Wednesday, April 9, 2008

Considering the Future of Stadium-Armory -- Part One: A New RFK?

Well the opening pitch has been thrown out as the Nationals' season has begun. The new stadium complete just in time for opening day, the Nationals won their season opener against the Atlanta Braves. But meanwhile, just upstream, another stadium sat empty. With the exodus of baseball and the Post and Times reporting the eminent departure of the D.C. United, RFK's days seem to be numbered.

As a recent transplant to this part of the city, living a stones throw from RFK Stadium, I've begun to really take a close look at the plans to redevelop the area. For now, only one thing is certain...there is a great deal of uncertainty about what will happen here. On the one hand, the National Capital Planning Commission has prepared a redevelopment study for the area which recommends demolishing RFK and replacing it with a mixed-use development, including office space, residences, and a monument and waterfront park space. Then there's Mayor Fenty's intention to woo the Redskins back to RFK.

With change on the horizon, I'm left pondering what really is the best option for the RFK Stadium site. In this two part series I'll consider the pros and cons of each notion. Also, I'd like to hear what others have to say. Be sure to vote in our poll on this issue, and leave your comments!

What would a new or retrofitted RFK mean for the area? Would it really even bring a notable change at all? On the one hand the return of the Redskins to a new or retrofitted RFK could be just the stimulus needed to boost much of the area, much like the area around the new Nationals' ballpark is now experiencing. But my concern here is that much of what doesn't work for the RFK site currently would remain unchanged. There are some major shortcomings of the current RFK site. These include the sea of parking which surrounds RFK, making it much more isolated than its replacement. And while the new stadium falls short of making a meaningful link to the Anacostia River just beyond its bleachers, the waterfront is not completely ignored either, whereas RFK's proximity to the Anacostia is imperceptible. If not for the damp chill that issues forth from the river on cold winter mornings, one would forget that the river was just out of sight, beyond this mammoth bowl. Traffic patterns and a loop of highway ramps deliver impatient morning commuters into the city, dumping them onto residential East Capitol and C Streets, making pedestrian safety a concern. Would proposed renovations to the stadium site rectify these issues? I fear that they would not. And there is the greater concern regarding the seasonal uses of a sports stadium. (Granted I do enjoy the off-season respite.) True other auxiliary uses might support the facility in the off-season, but with the Armory just steps away, and other complexes throughout the city, is there a need for more assembly space? In fact one has to ask the more pressing question: Does DC really need another stadium?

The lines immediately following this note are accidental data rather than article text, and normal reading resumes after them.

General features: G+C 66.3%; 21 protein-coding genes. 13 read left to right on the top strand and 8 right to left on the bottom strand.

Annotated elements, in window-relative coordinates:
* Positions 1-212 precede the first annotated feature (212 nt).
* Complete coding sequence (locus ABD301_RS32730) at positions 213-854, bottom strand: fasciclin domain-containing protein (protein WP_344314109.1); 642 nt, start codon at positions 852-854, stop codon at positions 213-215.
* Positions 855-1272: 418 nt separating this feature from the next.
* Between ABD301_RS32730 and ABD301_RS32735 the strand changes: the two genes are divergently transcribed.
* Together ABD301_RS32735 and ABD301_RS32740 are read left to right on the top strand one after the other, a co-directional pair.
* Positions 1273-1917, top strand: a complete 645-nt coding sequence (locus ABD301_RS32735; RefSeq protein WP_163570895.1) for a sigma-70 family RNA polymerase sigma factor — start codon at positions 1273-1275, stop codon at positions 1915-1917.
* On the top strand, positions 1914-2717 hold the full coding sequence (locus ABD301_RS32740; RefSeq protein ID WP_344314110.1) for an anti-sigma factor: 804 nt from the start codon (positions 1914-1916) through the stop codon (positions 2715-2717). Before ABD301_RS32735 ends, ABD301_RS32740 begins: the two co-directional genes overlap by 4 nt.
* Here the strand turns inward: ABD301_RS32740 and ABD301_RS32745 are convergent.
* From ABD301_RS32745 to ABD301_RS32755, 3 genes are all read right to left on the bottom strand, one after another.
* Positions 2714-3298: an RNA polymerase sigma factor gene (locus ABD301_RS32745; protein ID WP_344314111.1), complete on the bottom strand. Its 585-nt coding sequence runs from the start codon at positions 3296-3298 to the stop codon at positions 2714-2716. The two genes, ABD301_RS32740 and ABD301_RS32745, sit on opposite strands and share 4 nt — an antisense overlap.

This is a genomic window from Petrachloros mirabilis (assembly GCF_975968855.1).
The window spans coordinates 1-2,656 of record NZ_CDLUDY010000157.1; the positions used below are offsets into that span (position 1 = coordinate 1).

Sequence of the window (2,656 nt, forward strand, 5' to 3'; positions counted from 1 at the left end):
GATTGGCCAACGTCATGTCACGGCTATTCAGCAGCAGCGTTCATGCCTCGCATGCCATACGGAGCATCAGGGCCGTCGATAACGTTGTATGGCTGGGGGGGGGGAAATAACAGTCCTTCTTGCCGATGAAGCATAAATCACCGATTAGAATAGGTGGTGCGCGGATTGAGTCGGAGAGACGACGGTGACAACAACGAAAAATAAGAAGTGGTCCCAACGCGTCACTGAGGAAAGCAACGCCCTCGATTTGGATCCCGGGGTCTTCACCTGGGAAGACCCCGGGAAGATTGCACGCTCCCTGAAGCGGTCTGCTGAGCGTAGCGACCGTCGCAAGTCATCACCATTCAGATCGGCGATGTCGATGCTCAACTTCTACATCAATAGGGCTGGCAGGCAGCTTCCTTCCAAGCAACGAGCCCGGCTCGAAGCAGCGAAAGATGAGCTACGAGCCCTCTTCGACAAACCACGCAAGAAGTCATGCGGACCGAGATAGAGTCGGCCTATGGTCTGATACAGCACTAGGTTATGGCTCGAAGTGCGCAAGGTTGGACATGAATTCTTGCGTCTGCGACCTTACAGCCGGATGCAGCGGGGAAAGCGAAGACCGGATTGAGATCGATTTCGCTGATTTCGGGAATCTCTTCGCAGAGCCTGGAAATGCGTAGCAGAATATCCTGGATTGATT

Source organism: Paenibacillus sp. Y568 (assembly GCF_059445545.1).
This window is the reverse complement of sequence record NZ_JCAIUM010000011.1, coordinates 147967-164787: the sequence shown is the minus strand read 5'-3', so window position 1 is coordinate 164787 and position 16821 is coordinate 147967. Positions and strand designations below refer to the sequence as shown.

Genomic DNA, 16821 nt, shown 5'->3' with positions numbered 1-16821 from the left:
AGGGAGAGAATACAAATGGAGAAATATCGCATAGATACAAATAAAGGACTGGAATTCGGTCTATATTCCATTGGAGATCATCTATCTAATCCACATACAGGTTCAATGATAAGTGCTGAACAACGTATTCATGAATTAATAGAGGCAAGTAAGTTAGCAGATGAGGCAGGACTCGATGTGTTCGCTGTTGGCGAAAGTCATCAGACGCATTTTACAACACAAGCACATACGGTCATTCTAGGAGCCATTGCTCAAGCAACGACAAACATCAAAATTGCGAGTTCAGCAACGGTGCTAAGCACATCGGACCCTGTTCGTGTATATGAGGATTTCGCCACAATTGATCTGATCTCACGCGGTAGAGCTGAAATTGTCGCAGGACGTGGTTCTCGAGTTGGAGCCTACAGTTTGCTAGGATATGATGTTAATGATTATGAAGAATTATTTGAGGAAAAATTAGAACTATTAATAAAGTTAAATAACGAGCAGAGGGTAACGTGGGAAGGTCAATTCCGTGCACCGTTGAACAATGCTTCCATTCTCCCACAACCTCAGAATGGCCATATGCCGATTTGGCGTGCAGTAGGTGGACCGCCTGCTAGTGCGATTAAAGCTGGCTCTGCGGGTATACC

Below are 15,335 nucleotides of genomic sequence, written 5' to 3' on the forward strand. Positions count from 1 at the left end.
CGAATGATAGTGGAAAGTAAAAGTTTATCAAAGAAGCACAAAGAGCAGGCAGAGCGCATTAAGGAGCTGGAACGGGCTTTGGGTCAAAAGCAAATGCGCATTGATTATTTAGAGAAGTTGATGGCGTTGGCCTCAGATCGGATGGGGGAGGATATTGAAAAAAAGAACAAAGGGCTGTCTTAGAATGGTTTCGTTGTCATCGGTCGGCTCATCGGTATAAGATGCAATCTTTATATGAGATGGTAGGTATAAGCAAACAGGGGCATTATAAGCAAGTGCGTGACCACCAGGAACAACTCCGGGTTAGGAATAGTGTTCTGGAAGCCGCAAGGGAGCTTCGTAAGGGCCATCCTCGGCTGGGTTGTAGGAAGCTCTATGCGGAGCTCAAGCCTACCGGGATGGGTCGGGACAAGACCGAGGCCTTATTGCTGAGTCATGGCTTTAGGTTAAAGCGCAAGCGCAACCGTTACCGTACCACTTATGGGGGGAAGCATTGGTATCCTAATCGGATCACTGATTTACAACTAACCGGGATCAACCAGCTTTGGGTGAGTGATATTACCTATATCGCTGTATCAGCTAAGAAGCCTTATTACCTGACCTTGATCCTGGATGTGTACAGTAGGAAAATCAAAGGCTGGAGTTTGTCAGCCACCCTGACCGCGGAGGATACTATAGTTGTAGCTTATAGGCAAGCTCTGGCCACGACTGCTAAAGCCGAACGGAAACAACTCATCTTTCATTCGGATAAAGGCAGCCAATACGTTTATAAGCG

This is in fact the very question being posed regarding the fate of the DC United -- but that's soccer, which all seem to agree just doesn't generate the same revenue as DC's other sports teams. It would seem that a football stadium, on the other hand, offers greater incentives.

This leads me to wonder: Was there a missed opportunity? Well, perhaps. In this age of downsizing in the name of environmental consciousness, does it make sense that DC is now looking to have four separate facilities for its five different sports teams? Considered the nation's first multi-purpose stadium, was that one of the things that RFK actually got right? With the Nationals already in a new stadium, and all indications of a new soccer stadium on the way, this now seems to be a question left to the next generation of urban planners. While I suppose that there may be some notion of a shared football and soccer facility, no such suggestion has been made. Though the thought of a multi-team stadium a la Herzog & de Meuron's Allianz Arena is appealing.

Should the Mayor succeed in his efforts to bring the Redskins back to the District, hopefully an evaluation of the things that don't quite work for RFK will be considered. Access to the waterfront in the creation of a waterfront park, an idea proposed by the NCPC's proposal, would certainly be a good start, and perhaps justified as a public assembly space or 'front lawn' for the stadium. Considering the amount of runoff produced by the parking lots that surround the stadium which flows into the already polluted Anacostia River, it would certainly be the ecologically sensitive thing to do. Parking therefore may need to be relegated to parking structures, the reduced footprint and increased density of which could be seen as positives in this reimagining of the site, leading to residential and retail blocks on the northern and southern sides of the stadium and reinforcing monumental East Capital Street on the west, in much the same way that plans for land adjacent to the new Nationals' ballpark hopes to transform South Capital Street. Interestingly, other issues that are addressed by the NCPC study would be relevant to consider when imagining a new RFK, such as reworking existing traffic patterns to address the transition between the city grid and nearby freeway. I'll weigh the pros and cons of that proposal in my next post.

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